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Because alcohol has such a deep and somewhat tumultuous history in the U.S. (think prohibition), there are some strange liquor laws that are still on the books across the country. Liquor laws vary by state, and so does the craziness surrounding them as well as the regulations you and your restaurant will have to be compliant with in order to get a liquor license.

If you’re wondering if the shenanigans are high in your state, take a look at this list of states with some of the wackiest liquor laws.

How hard is it to get a liquor license in your state? These states take the top of the list.

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There are no open container laws in Savannah or Roswell, so you can drink away without worry. However, beer with ABV above 14% is illegal across the board, but kiddos under the age of 21 can drink if they’re at home, their parent or guardian gave them the drink, and their parent or guardian is present.

In Georgia, kids under the age of 21 can drink as long as they're at home.Click To Tweet


Typically alcohol can be sold in Alaska between 8 am and 5 am, except for election days when liquor stores can’t open until the polls close (how patriotic!). Also, although the legal drinking age is 21, underage consumption is allowed for medical purposes (whatever those might be) and, like Georgia, under special circumstances with parental consent.


Unsurprisingly, Utah is nuts when it comes to liquor laws. Even if you’re not hungry, the only way you’re getting booze in a restaurant is by ordering some food too since restaurants aren’t allowed to deliver alcohol to a table without food on it. Also, as of 2012, restaurants have to mix drinks in a place where customers can’t see it (?!), which locals jokingly call the “Zion Curtain.” Beer sold in grocery stores can only be 3.2% ABV, while draft beer must be 4.0% ABV. Also, drinks can only have 2.5 ounces of liquor in them. There’s nothing that stops you from ordering multiple drinks, but you can’t make anything a double in the land of Life Elevated.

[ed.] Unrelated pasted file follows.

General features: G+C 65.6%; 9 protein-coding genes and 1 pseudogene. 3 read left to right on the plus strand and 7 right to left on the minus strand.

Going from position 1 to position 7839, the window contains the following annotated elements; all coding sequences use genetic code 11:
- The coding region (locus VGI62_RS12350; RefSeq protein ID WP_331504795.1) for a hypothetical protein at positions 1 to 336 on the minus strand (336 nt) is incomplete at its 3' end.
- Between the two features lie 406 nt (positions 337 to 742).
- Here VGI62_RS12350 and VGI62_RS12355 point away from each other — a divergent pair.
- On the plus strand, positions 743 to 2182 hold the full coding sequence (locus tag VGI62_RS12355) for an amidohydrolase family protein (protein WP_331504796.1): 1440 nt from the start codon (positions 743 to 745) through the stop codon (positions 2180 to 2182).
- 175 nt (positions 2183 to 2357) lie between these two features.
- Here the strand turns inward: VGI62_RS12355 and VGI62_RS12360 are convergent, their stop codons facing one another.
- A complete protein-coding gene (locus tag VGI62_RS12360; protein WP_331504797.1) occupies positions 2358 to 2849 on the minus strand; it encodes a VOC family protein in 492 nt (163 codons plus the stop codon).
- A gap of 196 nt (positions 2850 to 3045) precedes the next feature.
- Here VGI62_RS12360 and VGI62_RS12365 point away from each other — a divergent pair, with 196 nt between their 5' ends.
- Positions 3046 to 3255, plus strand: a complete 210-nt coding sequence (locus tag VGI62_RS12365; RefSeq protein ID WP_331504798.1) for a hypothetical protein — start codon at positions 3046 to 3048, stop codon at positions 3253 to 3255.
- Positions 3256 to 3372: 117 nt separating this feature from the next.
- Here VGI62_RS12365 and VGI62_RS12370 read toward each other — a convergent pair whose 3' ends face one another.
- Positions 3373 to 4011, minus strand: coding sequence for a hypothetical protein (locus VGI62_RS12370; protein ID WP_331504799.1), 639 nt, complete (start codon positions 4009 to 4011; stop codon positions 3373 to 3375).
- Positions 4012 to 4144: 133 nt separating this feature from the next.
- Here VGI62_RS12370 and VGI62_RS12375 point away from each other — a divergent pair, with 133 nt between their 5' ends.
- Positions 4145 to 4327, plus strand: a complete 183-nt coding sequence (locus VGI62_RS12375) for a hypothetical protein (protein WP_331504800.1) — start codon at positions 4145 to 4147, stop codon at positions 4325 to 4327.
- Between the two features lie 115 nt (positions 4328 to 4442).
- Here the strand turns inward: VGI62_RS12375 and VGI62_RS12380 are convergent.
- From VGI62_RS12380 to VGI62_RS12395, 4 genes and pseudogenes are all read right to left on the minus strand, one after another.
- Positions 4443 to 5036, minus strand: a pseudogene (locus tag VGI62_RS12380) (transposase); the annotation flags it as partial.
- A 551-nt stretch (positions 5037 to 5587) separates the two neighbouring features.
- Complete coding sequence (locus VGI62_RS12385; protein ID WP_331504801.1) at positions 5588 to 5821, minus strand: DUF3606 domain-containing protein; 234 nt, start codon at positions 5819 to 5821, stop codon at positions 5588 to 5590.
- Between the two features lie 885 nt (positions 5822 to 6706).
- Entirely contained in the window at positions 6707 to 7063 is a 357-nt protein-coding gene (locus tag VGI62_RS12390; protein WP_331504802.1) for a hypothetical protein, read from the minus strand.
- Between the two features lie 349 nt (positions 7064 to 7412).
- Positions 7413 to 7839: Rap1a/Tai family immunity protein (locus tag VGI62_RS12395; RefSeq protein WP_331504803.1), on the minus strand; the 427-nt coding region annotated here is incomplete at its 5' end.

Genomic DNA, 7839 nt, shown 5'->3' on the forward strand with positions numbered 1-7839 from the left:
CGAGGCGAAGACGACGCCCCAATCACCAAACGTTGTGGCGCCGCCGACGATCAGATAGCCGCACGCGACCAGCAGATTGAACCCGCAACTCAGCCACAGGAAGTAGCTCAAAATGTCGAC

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If Utah has some of the quirkiest laws, Pennsylvania has some of the strictest. Likely thanks to the state’s Quaker origins, wine and liquor can only be sold through some 600 state-run stores.


Happy hour fans won’t love life in Massachusetts —happy hours and any other kinds of drink specials. Oh, and drinking games aren’t allowed either (sorry trivia lovers).


Like Massachusetts, happy hour is banned in Indiana… but all-day drink specials are not. Drinking on the cheap for a whole day is A-Ok in Indiana, but having specials that last for a couple of hours is a no-go. Except for Sundays—there’s no selling booze of any kind on Sundays (except a winery or brewery, so there’s your loophole).


On any regular Sunday in Maine, you have to wait until 9 am to be able to buy your booze, but not on St. Patrick’s Day. If the Irish holiday happens to fall on a Sunday, alcohol can start flying off the shelves at 6 am instead, carving out three extra hours for green beer consumption. Mark your calendars: the next time this will happen will be in 2019—not too far away to plan a trip!

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Cinnamon hails from the prairie lands of North Dakota, has been told that she thinks too much, and possesses an enthusiasm for enthusiasm. In a previous life, she paid the bills by serving and bartending throughout college and graduate school. She currently splits her time between Minneapolis and Latin America with her dog, Gus, at her side.